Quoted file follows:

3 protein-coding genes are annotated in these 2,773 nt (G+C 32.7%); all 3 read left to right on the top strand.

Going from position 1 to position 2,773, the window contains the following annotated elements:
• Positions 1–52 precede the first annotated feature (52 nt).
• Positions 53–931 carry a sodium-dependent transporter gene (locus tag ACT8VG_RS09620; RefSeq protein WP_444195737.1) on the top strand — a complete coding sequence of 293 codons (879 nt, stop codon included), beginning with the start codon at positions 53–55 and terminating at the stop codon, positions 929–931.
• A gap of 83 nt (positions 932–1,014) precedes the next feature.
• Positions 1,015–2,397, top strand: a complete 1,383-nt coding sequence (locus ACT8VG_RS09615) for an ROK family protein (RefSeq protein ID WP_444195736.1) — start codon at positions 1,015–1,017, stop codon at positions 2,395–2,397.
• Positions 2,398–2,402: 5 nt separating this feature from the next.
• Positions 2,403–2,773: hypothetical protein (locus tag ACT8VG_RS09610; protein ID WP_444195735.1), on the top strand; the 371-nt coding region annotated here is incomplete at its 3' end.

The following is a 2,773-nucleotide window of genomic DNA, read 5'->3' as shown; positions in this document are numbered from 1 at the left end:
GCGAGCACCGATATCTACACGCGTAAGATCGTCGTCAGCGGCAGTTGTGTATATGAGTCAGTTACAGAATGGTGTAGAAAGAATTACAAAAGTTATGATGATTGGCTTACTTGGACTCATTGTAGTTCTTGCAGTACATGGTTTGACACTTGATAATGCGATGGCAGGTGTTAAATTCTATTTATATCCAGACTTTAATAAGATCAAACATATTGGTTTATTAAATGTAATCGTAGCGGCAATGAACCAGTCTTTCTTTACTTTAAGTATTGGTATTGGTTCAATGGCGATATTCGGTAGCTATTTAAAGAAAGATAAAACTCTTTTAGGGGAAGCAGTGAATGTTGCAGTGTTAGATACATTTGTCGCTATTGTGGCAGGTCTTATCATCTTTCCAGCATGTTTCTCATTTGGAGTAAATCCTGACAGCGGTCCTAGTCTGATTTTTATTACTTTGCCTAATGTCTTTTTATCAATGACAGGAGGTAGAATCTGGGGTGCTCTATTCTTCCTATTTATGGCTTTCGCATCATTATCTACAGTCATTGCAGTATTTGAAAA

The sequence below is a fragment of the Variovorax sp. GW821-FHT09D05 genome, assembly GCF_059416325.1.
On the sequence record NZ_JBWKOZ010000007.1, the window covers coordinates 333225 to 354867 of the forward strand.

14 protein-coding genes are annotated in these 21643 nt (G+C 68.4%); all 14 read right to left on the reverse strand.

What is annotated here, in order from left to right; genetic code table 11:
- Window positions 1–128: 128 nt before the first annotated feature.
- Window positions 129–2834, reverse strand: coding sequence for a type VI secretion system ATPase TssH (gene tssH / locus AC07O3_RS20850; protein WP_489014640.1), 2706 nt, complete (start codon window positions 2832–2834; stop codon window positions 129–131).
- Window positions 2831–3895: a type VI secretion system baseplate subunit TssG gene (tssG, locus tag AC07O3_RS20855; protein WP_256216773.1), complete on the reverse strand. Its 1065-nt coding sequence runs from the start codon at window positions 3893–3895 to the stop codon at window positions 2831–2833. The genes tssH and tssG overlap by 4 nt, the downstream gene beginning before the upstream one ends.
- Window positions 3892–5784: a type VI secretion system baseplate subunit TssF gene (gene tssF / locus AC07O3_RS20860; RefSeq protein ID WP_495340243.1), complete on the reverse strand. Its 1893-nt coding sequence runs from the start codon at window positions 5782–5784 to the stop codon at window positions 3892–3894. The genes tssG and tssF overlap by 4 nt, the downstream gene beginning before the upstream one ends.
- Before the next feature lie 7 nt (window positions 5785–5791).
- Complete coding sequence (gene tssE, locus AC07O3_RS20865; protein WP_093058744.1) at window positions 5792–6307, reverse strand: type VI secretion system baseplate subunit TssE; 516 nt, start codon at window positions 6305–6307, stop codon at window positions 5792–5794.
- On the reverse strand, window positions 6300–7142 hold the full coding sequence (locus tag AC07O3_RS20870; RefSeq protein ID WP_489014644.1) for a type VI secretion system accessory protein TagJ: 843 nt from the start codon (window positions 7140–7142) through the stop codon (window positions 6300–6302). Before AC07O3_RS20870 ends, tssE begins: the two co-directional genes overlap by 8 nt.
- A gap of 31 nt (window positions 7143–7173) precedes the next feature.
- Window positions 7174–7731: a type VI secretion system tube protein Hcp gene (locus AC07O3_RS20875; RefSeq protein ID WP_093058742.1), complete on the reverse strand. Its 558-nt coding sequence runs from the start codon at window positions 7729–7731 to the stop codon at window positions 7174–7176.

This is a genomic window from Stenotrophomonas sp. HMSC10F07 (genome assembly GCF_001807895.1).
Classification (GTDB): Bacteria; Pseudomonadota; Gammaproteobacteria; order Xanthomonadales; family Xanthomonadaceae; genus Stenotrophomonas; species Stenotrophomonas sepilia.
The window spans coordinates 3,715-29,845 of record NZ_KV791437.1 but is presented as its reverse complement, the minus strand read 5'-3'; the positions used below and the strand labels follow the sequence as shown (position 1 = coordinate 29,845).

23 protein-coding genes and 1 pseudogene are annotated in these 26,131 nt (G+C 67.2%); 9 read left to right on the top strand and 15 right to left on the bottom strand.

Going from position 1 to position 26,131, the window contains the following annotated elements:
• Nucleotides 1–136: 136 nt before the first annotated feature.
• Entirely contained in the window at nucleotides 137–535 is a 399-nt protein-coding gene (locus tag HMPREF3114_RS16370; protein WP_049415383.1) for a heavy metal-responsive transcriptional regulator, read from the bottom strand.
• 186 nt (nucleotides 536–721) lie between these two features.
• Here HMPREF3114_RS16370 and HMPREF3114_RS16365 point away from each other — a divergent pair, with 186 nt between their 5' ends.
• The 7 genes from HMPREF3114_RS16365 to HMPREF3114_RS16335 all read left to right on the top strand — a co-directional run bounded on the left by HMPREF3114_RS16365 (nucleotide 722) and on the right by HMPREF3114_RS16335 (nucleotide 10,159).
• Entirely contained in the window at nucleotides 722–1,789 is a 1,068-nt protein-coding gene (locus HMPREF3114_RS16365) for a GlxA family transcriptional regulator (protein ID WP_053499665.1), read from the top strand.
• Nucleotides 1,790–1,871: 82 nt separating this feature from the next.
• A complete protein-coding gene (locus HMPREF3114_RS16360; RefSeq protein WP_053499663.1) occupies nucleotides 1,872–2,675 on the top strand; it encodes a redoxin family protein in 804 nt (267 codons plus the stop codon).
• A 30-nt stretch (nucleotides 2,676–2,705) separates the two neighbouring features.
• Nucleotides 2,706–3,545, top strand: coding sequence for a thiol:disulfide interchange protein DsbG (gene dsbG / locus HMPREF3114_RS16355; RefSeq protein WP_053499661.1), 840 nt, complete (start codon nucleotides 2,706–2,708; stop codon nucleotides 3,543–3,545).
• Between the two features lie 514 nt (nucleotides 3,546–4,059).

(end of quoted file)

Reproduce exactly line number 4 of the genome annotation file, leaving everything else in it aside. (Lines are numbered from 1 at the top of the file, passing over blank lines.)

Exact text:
• Positions 53–931 carry a sodium-dependent transporter gene (locus tag ACT8VG_RS09620; RefSeq protein WP_444195737.1) on the top strand — a complete coding sequence of 293 codons (879 nt, stop codon included), beginning with the start codon at positions 53–55 and terminating at the stop codon, positions 929–931.